Rod Whiteley says:

    Good luck changing opinions on this one, there’s a lot of inertia and dogma to overcome.
    We originally tried to publish validity of how to measure torsion (using ultrasound – still better accuracy than CT btw) in 2004, and here’s the rejection from AJSM:

    Reviewer Comments for the Author…
    Primarily anatomical study which could be submitted to a journal
    of clincial anatomy. How this information would assist in treating
    an athlete with TADSIR — throwing aggrevated decreased shoulder
    internal rotation is unclear.

    how would this change treatment or prognosis?

    would you tell athlete and his coach that he had a bony abnormality
    and no future??

    would you propose a derotational osteotomy???

    other than profiling the athlete to a negative advantage i’m lost on
    the clinical significance of this finding.

  2. Jarod Hall
    Jarod Hall says:

    At the clinic I recently interned at we used diagnostic ultrasound to measure the degree of humeral retro torsion. We did this by lying the athlete supine in 90 degrees of abduction and adjusting from there to position the bicipital groove level using the US for visual feedback. Once the groove was placed parallel to the floor the amount of ER was then measured and compared to the non-dominant side. I feel that this is a critical topic that many clinicians aren’t fully aware of. Leading them to frequently sleeper stretch/posterior GH mob patients do death. In essence creating hyper mobility into IR because they believe the lag in “GIRD” is soft tissue related instead of realizing it is not GIRD but instead bony adaptation.

  3. arobb
    arobb says:

    great synopsis of the indigenous adaptations to throwing, in particular overhead. Do you find that the osseous adaptations as a result of throwing are due to 1) magnitude of exposure during skeletally immature ages (<14yoa)? 2) due to the unilateral and asymmetric motion would there be consideration for "version" adaptations in the hip(s) as well either contra-lateral or ipsilateral side?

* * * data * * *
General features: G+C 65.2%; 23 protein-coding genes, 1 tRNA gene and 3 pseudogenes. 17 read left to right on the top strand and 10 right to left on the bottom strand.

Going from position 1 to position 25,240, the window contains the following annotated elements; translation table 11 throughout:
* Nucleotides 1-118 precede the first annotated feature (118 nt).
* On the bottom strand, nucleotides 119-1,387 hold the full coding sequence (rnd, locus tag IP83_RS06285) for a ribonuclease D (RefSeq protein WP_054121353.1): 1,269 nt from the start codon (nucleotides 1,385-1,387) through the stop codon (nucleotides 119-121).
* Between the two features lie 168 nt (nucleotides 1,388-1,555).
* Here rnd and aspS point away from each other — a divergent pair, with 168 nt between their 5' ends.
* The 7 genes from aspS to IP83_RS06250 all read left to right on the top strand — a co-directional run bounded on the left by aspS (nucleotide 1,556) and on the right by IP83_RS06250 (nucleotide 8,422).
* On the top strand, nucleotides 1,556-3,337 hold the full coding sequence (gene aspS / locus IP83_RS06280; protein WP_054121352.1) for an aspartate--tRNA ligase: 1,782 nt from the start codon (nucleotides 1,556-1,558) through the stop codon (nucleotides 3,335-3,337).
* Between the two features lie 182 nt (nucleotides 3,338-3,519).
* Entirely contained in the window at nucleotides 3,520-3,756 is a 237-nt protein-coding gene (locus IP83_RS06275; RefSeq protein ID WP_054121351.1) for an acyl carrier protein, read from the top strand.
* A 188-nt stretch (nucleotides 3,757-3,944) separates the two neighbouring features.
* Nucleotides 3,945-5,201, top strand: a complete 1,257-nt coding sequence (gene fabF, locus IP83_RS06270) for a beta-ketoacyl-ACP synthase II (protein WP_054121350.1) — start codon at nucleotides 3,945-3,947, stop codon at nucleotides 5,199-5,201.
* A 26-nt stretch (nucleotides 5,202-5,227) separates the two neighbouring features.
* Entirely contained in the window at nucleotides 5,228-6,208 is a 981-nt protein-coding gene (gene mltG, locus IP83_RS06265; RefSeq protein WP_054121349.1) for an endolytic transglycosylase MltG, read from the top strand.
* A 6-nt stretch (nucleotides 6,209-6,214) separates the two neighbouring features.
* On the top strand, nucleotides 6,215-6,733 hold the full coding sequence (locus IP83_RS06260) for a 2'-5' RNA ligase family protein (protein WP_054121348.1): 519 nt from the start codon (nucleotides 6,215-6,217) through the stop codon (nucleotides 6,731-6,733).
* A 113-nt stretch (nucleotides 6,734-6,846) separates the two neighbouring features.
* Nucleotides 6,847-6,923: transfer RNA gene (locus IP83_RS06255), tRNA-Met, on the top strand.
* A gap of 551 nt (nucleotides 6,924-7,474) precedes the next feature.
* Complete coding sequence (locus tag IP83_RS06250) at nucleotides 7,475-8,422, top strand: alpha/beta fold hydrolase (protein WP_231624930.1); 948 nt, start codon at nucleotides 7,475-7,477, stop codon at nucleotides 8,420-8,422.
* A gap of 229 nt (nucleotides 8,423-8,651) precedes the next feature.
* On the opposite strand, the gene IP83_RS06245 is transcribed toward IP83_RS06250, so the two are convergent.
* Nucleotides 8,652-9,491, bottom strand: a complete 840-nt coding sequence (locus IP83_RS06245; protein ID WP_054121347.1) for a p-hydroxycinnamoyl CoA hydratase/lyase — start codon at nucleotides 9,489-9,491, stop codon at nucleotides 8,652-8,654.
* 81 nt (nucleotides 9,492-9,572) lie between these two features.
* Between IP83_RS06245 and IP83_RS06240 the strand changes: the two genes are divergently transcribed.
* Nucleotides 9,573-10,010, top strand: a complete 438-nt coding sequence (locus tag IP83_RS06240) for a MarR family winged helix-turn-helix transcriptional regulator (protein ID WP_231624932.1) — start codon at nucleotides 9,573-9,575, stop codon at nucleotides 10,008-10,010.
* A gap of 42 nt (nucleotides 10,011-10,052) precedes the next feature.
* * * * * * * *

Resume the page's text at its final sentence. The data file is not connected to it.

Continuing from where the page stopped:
4. Alex nielen
    Alex nielen says:

    Very interesting, could the increased external rotation be due to a tighter rhomboid resulting in an adducted scapula.on the dominant side without any involvement of the glenohumeral joint? Is it important to ascertain whether the external rotation derives from the humerus or scapula position?

  5. Mike Reinold
    Mike Reinold says:

    Like everyone's comments. This works well for all types of patients. I think John's comments say it all, if there is a 15deg difference, all this tells you is that if your ER is increased by 15 and IR decreased by 15, you do nothing!

  6. john.walkermpt
    john.walkermpt says:

    Interesting post…the question for me is the difference truly correctable in your throwers? Is it a bony adaptation or a muscular imbalance that you can correct with soft tissue work, stretching, etc?


  7. Carl
    Carl says:

    More importantly,
    how will this affect your rehabilitation Mike?
    Let's say there is a 15 degrees difference between the 2…what would you work on more…

    Interesting post.

  8. Anonymous
    Anonymous says:

    In what clinical situations have you not been successful with this type of measurement?